Military involvement in any political crackdown or human rights abuses could spell the end of US cooperation with Cambodia’s armed forces was the message conveyed yesterday by a State Department official.
Ending a two-day visit to the country, Tom Malinowski, assistant secretary of state for human rights, democracy and labor, said recent comments by Cambodia’s commander-in-chief for the armed forces, General Pol Saroeun, calling for the elimination of “people who have the wrong kind of mentality” were of high concern.
“[I]f the military were to get involved in a political crackdown or human rights abuses of any kind, it would be difficult for the US to continue all the forms of cooperation that we think are in our mutual interest,” he said, speaking to reporters at the US Embassy in Phnom Penh.
The US and Cambodia have conducted a number of joint training exercises in recent years, most prominently Angkor Sentinel, which has been criticised by rights groups “for providing what appeared to be offensive training to Cambodia units”. The US Navy also cooperates with their Cambodian counterparts for the annual Cooperation Afloat Readiness and Training exercises.
Earlier this month, local media reported that Saroeun had asked military officers to work with local authorities to prevent “any tendencies to cause instability to the nation or any movements and activities attempting to destroy peace”.
“We must get rid of it immediately, because peace is a prime factor bringing the motherland to development in all fields,” he reportedly said.
The comments are just the latest in a long string of comments by military brass seemingly pledging explicit loyalty to the ruling party.
In January, four-star General Neang Phat urged hundreds of soldiers at a military institute in Kampong Speu province to “eliminate” any attempts by the opposition to stage a colour revolution or foment “instability in society.” “We need to realise that they destroy our nation and are the ones who create the colour revolution – we must go against them,” he said.
More recently, Defense Minister Tea Banh was reported as saying the military could not sit silent in light of recent “negative activities” and that this “evil” would try to upend the country.
Malinowski stressed yesterday that it was critical for the armed forces and police department, including the judiciary, to maintain their political neutrality ahead of upcoming elections.
Following meetings with the Ministry of Foreign Affairs, the opposition and civil society groups, Malinowksi said the US would like to see all charges against the CNRP and rights activists dropped, as well as an independent investigation into the recent murder of political analyst Kem Ley.
Reacting to Malinowski’s statement, Saroeun declined to comment, only saying “there are laws; if they respect the law, this will end”.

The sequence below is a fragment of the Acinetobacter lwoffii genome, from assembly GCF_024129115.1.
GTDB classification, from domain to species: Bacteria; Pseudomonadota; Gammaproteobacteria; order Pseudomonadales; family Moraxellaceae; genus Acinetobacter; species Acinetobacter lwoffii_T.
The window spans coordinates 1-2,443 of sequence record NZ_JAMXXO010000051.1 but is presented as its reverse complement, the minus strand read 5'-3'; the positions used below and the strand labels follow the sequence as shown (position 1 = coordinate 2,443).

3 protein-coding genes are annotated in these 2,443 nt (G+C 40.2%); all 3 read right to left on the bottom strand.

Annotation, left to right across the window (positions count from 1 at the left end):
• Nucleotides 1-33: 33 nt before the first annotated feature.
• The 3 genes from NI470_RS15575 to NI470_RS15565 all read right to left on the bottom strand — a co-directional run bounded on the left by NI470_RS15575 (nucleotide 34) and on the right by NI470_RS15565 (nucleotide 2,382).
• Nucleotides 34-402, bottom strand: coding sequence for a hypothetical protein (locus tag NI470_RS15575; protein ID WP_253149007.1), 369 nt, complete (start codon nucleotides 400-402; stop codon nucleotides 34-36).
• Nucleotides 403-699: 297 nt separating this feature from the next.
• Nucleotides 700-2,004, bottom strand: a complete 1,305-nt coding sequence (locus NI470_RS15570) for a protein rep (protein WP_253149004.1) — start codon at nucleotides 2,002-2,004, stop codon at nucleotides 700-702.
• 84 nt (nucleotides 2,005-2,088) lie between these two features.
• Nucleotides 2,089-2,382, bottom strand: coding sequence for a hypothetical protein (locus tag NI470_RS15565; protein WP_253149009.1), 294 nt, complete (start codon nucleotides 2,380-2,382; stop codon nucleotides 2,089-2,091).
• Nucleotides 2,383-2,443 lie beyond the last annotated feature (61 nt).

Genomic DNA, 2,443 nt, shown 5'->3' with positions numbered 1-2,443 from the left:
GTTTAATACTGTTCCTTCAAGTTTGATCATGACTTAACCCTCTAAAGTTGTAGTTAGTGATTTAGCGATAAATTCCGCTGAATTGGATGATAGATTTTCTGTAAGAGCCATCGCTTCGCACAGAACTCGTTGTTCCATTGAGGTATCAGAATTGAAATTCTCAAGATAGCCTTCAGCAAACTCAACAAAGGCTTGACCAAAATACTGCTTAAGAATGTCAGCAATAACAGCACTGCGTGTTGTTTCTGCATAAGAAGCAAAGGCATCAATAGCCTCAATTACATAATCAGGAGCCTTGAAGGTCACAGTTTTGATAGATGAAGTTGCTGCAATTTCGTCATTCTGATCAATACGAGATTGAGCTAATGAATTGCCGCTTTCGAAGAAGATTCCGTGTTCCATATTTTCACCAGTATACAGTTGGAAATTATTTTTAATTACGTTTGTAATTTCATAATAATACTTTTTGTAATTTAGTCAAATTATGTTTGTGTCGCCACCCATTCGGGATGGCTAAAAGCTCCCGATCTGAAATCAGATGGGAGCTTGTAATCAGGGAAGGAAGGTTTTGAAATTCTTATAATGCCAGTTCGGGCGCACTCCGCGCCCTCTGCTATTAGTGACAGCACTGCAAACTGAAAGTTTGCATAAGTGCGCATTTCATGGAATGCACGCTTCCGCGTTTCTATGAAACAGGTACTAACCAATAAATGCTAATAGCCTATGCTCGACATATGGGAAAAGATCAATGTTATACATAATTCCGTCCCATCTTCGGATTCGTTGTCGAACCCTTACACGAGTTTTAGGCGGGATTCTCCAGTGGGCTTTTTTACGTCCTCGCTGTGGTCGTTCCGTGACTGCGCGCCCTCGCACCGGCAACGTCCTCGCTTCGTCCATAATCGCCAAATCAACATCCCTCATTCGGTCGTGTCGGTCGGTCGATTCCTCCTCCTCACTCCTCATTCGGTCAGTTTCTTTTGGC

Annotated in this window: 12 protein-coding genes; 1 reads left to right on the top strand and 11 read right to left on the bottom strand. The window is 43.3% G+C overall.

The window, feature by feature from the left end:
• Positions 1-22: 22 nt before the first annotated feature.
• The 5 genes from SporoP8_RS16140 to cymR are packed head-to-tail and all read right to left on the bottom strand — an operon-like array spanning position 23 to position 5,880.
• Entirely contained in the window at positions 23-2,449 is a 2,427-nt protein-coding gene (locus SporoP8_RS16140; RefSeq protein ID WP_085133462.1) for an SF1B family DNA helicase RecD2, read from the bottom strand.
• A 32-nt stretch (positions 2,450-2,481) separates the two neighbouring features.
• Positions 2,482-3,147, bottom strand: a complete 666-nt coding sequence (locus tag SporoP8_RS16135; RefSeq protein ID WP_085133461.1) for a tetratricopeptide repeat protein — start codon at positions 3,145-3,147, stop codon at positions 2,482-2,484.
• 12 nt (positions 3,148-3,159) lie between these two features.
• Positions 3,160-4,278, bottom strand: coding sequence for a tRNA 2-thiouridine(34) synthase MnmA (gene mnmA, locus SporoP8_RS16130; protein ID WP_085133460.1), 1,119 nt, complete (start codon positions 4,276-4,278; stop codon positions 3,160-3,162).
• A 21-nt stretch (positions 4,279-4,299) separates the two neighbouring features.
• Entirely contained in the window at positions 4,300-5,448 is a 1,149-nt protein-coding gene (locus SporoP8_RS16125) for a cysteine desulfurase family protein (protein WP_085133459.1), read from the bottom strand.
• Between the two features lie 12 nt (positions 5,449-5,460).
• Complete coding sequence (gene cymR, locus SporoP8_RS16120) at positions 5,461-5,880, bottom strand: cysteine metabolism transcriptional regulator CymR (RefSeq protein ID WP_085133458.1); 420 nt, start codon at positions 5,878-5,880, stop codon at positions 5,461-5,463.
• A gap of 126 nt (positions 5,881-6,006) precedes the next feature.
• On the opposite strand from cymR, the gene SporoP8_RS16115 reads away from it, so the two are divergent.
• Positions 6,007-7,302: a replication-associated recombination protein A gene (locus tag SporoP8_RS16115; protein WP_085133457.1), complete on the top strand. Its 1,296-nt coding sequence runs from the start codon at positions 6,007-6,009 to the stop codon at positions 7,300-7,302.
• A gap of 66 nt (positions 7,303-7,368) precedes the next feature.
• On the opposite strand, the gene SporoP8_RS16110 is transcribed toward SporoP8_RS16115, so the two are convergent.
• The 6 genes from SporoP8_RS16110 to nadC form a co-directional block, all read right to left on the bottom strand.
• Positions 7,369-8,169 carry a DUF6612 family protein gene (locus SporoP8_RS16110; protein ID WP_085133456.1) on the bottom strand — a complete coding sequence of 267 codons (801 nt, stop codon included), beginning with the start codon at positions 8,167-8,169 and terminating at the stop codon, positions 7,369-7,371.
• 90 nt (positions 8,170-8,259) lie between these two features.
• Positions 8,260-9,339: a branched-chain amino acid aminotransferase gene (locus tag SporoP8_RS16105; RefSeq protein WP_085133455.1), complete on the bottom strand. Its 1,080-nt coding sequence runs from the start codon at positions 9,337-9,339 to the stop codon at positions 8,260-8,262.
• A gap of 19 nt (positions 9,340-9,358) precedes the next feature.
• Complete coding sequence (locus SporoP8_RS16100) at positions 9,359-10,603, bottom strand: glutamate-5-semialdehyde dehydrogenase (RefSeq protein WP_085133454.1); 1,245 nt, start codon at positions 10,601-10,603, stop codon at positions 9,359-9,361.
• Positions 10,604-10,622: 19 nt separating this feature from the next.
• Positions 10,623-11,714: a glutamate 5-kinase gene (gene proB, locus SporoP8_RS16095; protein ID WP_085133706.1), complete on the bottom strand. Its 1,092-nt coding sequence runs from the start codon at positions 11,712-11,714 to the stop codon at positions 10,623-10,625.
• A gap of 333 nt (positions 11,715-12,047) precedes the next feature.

Defence Ministry spokesman Chhum Socheat said he could not answer for the views of senior officials in the defence establishment and was unsure if military leaders had even made the comments in question.
“I have never heard them talk to soldiers about this issue; they only talk about sovereignty and independence,” he said.
Meanwhile, the role of the security forces in the coming elections is also under scrutiny.
A sub-decree signed by Prime Minister Hun Sen this week tasks a joint committee, comprising Interior Minister Sar Kheng and several top military officials, with monitoring the election process, especially the “use of force”.
The sub-decree does not specifically state whether soldiers will be stationed at voting booths, though Socheat said troops may be positioned nearby to maintain order.
National Election Committee spokesman Hang Puthea said the body was still drafting a code to regulate the conduct of state security forces, which have in the past been accused of campaigning for the CPP and intimidating voters.
Kevin Nauen, senior research fellow at the Cambodian Institute for Cooperation and Peace, yesterday said the National Police should suffice to maintain order during the election and that any involvement by soldiers could impact the election’s quality.
“Although one should not single out Cambodia as the only state where such a policy occurs, it is certainly incompatible with international standards regarding ideal civil-military relations and security sector governance in democratic systems,” he said.
Nauen and academic Paul Chambers of the Chaing Mai, Thailand-based Institute of Southeast Asian Affairs, have both predicted that Hun Sen’s “personalised control” over the military will only grow stronger as the 2018 elections near.
Reached yesterday, Chambers welcomed the US assistant secretary of state’s stance, noting the CPP’s central committee is stacked with military officials.
“The power network between the CPP and Cambodian military so dominates the country that opposition political parties can be smothered with impunity,” he said via email.
“A suspension of US military assistance might make the Cambodian CPP govt slow down its repression of critics. But at the same time, China might seek to fill the void left by the USA’s withdrawal of military aid.”
Jon Grevatt, a reporter for defence analyst IHS Jane’s, noted US military aid to Cambodia had dropped consistently in recent years – from $1 million in 2009 to $500,000 in 2014, which the analyst said was clearly based on concerns about the country’s human rights record.
“The US still has major concerns with Cambodia, while it is only rhetoric [on the Cambodian side], if it turns into actions that impact human rights, the engagement of Cambodia will be reduced,” he said. “I would suggest the US is keen to engage with Cambodia; it’s whether Cambodia is keen to engage with the US, that is the question.”